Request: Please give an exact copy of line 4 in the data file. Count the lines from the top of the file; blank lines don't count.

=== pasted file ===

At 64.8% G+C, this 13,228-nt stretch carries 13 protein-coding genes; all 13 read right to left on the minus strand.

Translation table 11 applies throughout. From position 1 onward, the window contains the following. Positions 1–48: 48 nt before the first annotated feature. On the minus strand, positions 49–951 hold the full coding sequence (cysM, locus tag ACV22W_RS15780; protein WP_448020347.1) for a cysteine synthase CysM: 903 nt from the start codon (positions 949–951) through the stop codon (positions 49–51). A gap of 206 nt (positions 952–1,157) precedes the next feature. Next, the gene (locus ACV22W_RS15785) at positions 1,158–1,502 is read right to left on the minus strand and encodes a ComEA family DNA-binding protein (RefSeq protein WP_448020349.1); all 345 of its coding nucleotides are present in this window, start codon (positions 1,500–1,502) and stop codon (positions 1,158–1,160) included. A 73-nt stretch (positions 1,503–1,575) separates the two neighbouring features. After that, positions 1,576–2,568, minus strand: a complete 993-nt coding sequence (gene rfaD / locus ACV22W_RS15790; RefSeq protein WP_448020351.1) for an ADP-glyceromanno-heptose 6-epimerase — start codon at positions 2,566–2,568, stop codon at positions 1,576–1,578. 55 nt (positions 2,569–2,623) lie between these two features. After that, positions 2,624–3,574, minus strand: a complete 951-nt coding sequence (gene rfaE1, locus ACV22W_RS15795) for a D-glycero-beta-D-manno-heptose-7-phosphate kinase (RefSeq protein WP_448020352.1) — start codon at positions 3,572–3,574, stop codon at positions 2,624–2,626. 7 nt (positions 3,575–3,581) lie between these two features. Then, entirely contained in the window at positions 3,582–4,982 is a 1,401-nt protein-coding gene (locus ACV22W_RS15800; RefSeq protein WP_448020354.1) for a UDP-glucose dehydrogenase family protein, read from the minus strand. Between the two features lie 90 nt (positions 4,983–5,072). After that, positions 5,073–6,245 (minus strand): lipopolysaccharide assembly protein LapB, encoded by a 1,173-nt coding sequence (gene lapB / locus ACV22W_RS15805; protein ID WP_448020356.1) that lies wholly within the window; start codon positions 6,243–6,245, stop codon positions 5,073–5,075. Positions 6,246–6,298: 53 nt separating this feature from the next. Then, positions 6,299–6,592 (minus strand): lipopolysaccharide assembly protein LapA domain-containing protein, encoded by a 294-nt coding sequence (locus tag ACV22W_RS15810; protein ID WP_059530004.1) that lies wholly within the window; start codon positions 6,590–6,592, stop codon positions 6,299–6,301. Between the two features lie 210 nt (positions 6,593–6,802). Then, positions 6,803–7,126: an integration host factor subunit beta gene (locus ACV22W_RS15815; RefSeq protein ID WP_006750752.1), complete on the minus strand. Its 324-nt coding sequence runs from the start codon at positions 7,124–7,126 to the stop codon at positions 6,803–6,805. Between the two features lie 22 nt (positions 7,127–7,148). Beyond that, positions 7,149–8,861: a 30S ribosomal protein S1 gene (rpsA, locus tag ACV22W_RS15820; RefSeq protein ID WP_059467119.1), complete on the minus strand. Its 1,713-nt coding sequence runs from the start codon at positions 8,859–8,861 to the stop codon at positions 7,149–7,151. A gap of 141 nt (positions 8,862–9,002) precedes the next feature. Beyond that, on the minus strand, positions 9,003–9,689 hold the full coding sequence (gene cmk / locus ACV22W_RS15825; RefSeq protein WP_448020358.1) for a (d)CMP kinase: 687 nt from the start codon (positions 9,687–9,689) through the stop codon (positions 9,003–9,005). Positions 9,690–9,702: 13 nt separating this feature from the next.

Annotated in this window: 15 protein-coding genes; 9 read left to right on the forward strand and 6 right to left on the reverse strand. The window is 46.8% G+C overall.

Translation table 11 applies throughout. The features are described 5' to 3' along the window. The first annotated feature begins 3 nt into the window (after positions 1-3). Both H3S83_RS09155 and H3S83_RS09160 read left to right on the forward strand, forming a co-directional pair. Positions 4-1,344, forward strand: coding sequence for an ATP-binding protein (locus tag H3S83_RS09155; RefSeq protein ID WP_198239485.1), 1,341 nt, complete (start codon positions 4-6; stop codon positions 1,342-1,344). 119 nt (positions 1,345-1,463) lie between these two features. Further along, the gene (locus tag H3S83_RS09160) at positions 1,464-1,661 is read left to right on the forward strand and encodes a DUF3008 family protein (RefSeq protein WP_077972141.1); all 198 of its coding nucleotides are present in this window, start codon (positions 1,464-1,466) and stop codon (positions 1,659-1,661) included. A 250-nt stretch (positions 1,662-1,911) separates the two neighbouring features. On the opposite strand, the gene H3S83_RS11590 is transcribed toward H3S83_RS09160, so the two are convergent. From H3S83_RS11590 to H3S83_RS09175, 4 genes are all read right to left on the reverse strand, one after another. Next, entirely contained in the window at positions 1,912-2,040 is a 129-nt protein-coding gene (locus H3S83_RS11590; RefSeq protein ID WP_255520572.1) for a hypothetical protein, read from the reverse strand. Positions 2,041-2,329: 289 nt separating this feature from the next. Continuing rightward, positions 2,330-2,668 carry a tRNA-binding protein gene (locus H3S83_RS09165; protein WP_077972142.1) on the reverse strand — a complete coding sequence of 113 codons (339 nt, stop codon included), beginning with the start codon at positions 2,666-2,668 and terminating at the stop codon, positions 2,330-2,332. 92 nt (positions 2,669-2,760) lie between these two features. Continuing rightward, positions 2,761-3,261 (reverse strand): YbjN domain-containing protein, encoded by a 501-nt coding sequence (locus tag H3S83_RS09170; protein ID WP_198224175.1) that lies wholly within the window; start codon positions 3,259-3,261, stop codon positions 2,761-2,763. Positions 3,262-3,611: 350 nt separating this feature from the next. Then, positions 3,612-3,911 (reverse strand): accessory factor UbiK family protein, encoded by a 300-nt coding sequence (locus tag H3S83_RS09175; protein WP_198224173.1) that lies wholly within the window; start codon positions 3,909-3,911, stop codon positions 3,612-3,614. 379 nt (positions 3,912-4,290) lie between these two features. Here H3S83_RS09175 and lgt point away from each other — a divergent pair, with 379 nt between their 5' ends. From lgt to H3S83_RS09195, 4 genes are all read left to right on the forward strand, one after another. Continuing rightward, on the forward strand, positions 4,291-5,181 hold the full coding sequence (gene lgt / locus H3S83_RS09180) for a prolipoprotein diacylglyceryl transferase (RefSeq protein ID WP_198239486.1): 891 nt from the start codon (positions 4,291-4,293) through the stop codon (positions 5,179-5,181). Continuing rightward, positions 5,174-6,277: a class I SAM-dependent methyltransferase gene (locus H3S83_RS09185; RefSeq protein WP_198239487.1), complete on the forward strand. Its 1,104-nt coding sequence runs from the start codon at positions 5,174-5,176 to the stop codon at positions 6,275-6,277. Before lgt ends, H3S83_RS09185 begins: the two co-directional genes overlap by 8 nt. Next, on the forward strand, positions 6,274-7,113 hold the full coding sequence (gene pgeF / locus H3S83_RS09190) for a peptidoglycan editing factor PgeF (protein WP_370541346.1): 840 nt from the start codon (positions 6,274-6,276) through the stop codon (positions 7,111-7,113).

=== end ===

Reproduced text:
Translation table 11 applies throughout. The features are described 5' to 3' along the window. The first annotated feature begins 3 nt into the window (after positions 1-3). Both H3S83_RS09155 and H3S83_RS09160 read left to right on the forward strand, forming a co-directional pair. Positions 4-1,344, forward strand: coding sequence for an ATP-binding protein (locus tag H3S83_RS09155; RefSeq protein ID WP_198239485.1), 1,341 nt, complete (start codon positions 4-6; stop codon positions 1,342-1,344). 119 nt (positions 1,345-1,463) lie between these two features. Further along, the gene (locus tag H3S83_RS09160) at positions 1,464-1,661 is read left to right on the forward strand and encodes a DUF3008 family protein (RefSeq protein WP_077972141.1); all 198 of its coding nucleotides are present in this window, start codon (positions 1,464-1,466) and stop codon (positions 1,659-1,661) included. A 250-nt stretch (positions 1,662-1,911) separates the two neighbouring features. On the opposite strand, the gene H3S83_RS11590 is transcribed toward H3S83_RS09160, so the two are convergent. From H3S83_RS11590 to H3S83_RS09175, 4 genes are all read right to left on the reverse strand, one after another. Next, entirely contained in the window at positions 1,912-2,040 is a 129-nt protein-coding gene (locus H3S83_RS11590; RefSeq protein ID WP_255520572.1) for a hypothetical protein, read from the reverse strand. Positions 2,041-2,329: 289 nt separating this feature from the next. Continuing rightward, positions 2,330-2,668 carry a tRNA-binding protein gene (locus H3S83_RS09165; protein WP_077972142.1) on the reverse strand — a complete coding sequence of 113 codons (339 nt, stop codon included), beginning with the start codon at positions 2,666-2,668 and terminating at the stop codon, positions 2,330-2,332. 92 nt (positions 2,669-2,760) lie between these two features. Continuing rightward, positions 2,761-3,261 (reverse strand): YbjN domain-containing protein, encoded by a 501-nt coding sequence (locus tag H3S83_RS09170; protein ID WP_198224175.1) that lies wholly within the window; start codon positions 3,259-3,261, stop codon positions 2,761-2,763. Positions 3,262-3,611: 350 nt separating this feature from the next. Then, positions 3,612-3,911 (reverse strand): accessory factor UbiK family protein, encoded by a 300-nt coding sequence (locus tag H3S83_RS09175; protein WP_198224173.1) that lies wholly within the window; start codon positions 3,909-3,911, stop codon positions 3,612-3,614. 379 nt (positions 3,912-4,290) lie between these two features. Here H3S83_RS09175 and lgt point away from each other — a divergent pair, with 379 nt between their 5' ends. From lgt to H3S83_RS09195, 4 genes are all read left to right on the forward strand, one after another. Continuing rightward, on the forward strand, positions 4,291-5,181 hold the full coding sequence (gene lgt / locus H3S83_RS09180) for a prolipoprotein diacylglyceryl transferase (RefSeq protein ID WP_198239486.1): 891 nt from the start codon (positions 4,291-4,293) through the stop codon (positions 5,179-5,181). Continuing rightward, positions 5,174-6,277: a class I SAM-dependent methyltransferase gene (locus H3S83_RS09185; RefSeq protein WP_198239487.1), complete on the forward strand. Its 1,104-nt coding sequence runs from the start codon at positions 5,174-5,176 to the stop codon at positions 6,275-6,277. Before lgt ends, H3S83_RS09185 begins: the two co-directional genes overlap by 8 nt. Next, on the forward strand, positions 6,274-7,113 hold the full coding sequence (gene pgeF / locus H3S83_RS09190) for a peptidoglycan editing factor PgeF (protein WP_370541346.1): 840 nt from the start codon (positions 6,274-6,276) through the stop codon (positions 7,111-7,113).